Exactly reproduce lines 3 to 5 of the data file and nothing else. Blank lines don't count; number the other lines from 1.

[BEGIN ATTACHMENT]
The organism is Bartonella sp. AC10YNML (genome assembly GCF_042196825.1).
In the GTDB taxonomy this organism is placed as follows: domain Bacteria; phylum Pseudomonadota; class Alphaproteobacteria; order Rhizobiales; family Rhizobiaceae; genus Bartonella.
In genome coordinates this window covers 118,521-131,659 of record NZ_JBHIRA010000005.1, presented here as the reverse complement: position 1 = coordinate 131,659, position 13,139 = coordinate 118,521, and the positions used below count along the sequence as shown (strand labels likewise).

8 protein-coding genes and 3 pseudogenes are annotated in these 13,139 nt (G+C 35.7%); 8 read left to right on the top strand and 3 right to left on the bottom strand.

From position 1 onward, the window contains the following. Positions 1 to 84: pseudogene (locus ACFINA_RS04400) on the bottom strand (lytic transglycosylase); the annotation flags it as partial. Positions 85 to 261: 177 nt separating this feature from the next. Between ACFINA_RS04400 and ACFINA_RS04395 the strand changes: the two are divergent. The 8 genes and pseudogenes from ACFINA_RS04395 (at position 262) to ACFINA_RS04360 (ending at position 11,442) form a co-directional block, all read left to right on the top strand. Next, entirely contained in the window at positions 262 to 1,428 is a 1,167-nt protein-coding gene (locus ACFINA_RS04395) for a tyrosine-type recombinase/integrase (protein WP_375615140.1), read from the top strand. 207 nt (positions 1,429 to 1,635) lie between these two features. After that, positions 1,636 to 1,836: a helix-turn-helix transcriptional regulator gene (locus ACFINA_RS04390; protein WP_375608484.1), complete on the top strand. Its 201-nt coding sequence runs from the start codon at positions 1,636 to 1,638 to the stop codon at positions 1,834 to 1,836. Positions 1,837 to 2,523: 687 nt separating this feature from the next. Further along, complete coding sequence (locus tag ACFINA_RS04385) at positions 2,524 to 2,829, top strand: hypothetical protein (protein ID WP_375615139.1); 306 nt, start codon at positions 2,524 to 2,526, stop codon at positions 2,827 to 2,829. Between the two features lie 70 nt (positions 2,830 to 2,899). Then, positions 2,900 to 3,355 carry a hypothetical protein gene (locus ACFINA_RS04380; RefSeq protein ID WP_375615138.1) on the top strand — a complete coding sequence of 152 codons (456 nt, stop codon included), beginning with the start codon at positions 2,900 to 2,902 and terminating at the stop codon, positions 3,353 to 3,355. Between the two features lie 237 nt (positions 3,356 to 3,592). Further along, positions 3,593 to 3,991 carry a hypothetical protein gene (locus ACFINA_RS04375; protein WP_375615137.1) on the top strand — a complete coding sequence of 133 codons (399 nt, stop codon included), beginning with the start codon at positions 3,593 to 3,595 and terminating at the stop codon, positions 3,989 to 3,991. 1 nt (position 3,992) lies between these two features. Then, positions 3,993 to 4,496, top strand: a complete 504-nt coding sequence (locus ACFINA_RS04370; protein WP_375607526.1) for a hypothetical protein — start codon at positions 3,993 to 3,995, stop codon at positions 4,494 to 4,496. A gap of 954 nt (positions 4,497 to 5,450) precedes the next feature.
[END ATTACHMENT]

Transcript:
In genome coordinates this window covers 118,521-131,659 of record NZ_JBHIRA010000005.1, presented here as the reverse complement: position 1 = coordinate 131,659, position 13,139 = coordinate 118,521, and the positions used below count along the sequence as shown (strand labels likewise).

8 protein-coding genes and 3 pseudogenes are annotated in these 13,139 nt (G+C 35.7%); 8 read left to right on the top strand and 3 right to left on the bottom strand.

From position 1 onward, the window contains the following. Positions 1 to 84: pseudogene (locus ACFINA_RS04400) on the bottom strand (lytic transglycosylase); the annotation flags it as partial. Positions 85 to 261: 177 nt separating this feature from the next. Between ACFINA_RS04400 and ACFINA_RS04395 the strand changes: the two are divergent. The 8 genes and pseudogenes from ACFINA_RS04395 (at position 262) to ACFINA_RS04360 (ending at position 11,442) form a co-directional block, all read left to right on the top strand. Next, entirely contained in the window at positions 262 to 1,428 is a 1,167-nt protein-coding gene (locus ACFINA_RS04395) for a tyrosine-type recombinase/integrase (protein WP_375615140.1), read from the top strand. 207 nt (positions 1,429 to 1,635) lie between these two features. After that, positions 1,636 to 1,836: a helix-turn-helix transcriptional regulator gene (locus ACFINA_RS04390; protein WP_375608484.1), complete on the top strand. Its 201-nt coding sequence runs from the start codon at positions 1,636 to 1,638 to the stop codon at positions 1,834 to 1,836. Positions 1,837 to 2,523: 687 nt separating this feature from the next. Further along, complete coding sequence (locus tag ACFINA_RS04385) at positions 2,524 to 2,829, top strand: hypothetical protein (protein ID WP_375615139.1); 306 nt, start codon at positions 2,524 to 2,526, stop codon at positions 2,827 to 2,829. Between the two features lie 70 nt (positions 2,830 to 2,899). Then, positions 2,900 to 3,355 carry a hypothetical protein gene (locus ACFINA_RS04380; RefSeq protein ID WP_375615138.1) on the top strand — a complete coding sequence of 152 codons (456 nt, stop codon included), beginning with the start codon at positions 2,900 to 2,902 and terminating at the stop codon, positions 3,353 to 3,355. Between the two features lie 237 nt (positions 3,356 to 3,592). Further along, positions 3,593 to 3,991 carry a hypothetical protein gene (locus ACFINA_RS04375; protein WP_375615137.1) on the top strand — a complete coding sequence of 133 codons (399 nt, stop codon included), beginning with the start codon at positions 3,593 to 3,595 and terminating at the stop codon, positions 3,989 to 3,991. 1 nt (position 3,992) lies between these two features. Then, positions 3,993 to 4,496, top strand: a complete 504-nt coding sequence (locus ACFINA_RS04370; protein WP_375607526.1) for a hypothetical protein — start codon at positions 3,993 to 3,995, stop codon at positions 4,494 to 4,496. A gap of 954 nt (positions 4,497 to 5,450) precedes the next feature.